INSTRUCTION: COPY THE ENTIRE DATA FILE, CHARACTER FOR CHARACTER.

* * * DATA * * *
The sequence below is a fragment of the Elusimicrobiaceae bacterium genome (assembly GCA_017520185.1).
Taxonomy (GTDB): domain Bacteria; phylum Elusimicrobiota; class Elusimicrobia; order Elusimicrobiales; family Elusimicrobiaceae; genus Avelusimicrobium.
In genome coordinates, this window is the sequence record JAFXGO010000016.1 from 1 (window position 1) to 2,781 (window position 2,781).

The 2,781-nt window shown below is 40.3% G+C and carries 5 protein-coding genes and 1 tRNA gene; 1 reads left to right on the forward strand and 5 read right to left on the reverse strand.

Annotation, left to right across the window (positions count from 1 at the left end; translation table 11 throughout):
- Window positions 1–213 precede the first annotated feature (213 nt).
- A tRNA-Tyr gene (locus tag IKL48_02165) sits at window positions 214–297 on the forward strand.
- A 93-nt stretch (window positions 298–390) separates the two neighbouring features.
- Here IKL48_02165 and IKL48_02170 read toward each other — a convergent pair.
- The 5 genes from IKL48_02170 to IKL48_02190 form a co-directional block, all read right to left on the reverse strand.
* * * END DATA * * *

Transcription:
The sequence below is a fragment of the Elusimicrobiaceae bacterium genome (assembly GCA_017520185.1).
Taxonomy (GTDB): domain Bacteria; phylum Elusimicrobiota; class Elusimicrobia; order Elusimicrobiales; family Elusimicrobiaceae; genus Avelusimicrobium.
In genome coordinates, this window is the sequence record JAFXGO010000016.1 from 1 (window position 1) to 2,781 (window position 2,781).

The 2,781-nt window shown below is 40.3% G+C and carries 5 protein-coding genes and 1 tRNA gene; 1 reads left to right on the forward strand and 5 read right to left on the reverse strand.

Annotation, left to right across the window (positions count from 1 at the left end; translation table 11 throughout):
- Window positions 1–213 precede the first annotated feature (213 nt).
- A tRNA-Tyr gene (locus tag IKL48_02165) sits at window positions 214–297 on the forward strand.
- A 93-nt stretch (window positions 298–390) separates the two neighbouring features.
- Here IKL48_02165 and IKL48_02170 read toward each other — a convergent pair.
- The 5 genes from IKL48_02170 to IKL48_02190 form a co-directional block, all read right to left on the reverse strand.